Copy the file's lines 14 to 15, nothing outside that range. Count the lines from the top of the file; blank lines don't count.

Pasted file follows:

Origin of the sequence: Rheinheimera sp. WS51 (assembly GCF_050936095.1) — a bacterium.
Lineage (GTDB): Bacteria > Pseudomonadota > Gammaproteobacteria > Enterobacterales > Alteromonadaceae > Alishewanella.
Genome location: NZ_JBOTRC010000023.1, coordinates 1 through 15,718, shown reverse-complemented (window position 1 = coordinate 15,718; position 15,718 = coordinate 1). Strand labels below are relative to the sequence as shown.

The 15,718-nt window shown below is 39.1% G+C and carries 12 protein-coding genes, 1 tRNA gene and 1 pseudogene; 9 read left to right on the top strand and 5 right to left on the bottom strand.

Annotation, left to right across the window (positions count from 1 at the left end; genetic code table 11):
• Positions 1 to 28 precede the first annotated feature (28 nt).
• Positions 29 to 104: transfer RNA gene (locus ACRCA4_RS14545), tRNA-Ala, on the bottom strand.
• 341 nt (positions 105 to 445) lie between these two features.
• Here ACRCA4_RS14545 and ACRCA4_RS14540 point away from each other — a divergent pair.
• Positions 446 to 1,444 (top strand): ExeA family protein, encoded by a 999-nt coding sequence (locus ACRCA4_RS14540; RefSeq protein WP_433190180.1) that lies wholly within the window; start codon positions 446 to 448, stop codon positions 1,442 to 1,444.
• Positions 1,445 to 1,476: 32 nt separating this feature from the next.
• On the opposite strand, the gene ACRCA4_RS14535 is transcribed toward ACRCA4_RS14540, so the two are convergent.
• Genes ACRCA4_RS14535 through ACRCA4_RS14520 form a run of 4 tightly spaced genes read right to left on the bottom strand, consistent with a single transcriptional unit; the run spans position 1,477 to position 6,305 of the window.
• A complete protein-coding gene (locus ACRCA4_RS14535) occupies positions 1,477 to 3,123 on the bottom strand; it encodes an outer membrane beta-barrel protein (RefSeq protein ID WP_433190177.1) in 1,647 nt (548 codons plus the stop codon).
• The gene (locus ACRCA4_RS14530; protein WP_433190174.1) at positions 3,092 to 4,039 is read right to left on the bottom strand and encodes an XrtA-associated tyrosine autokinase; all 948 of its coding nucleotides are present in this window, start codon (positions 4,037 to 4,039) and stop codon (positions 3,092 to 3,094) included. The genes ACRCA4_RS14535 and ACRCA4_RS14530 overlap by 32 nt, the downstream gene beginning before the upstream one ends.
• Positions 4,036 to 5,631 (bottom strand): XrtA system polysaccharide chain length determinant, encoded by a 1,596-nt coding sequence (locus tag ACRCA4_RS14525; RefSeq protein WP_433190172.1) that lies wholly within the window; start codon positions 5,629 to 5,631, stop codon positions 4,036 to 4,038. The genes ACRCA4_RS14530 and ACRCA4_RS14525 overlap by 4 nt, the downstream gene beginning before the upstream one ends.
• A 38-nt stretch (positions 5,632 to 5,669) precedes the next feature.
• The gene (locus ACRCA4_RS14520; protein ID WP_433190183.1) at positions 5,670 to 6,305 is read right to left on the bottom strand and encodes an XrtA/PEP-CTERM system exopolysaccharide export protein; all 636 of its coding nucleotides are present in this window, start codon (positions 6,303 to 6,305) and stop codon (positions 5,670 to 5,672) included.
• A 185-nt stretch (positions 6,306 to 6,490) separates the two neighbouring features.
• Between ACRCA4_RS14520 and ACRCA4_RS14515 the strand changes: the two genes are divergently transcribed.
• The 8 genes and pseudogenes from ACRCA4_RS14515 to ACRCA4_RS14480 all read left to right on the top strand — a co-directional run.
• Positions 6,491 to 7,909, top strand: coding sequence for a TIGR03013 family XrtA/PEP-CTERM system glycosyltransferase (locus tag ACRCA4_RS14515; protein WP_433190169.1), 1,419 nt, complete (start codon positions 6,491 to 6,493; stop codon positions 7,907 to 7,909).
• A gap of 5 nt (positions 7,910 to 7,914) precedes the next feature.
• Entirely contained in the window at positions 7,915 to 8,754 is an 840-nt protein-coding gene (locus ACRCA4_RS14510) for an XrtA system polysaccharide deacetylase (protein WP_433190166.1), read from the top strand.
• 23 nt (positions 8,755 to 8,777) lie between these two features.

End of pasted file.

• A complete protein-coding gene (locus ACRCA4_RS14535) occupies positions 1,477 to 3,123 on the bottom strand; it encodes an outer membrane beta-barrel protein (RefSeq protein ID WP_433190177.1) in 1,647 nt (548 codons plus the stop codon).
• The gene (locus ACRCA4_RS14530; protein WP_433190174.1) at positions 3,092 to 4,039 is read right to left on the bottom strand and encodes an XrtA-associated tyrosine autokinase; all 948 of its coding nucleotides are present in this window, start codon (positions 4,037 to 4,039) and stop codon (positions 3,092 to 3,094) included. The genes ACRCA4_RS14535 and ACRCA4_RS14530 overlap by 32 nt, the downstream gene beginning before the upstream one ends.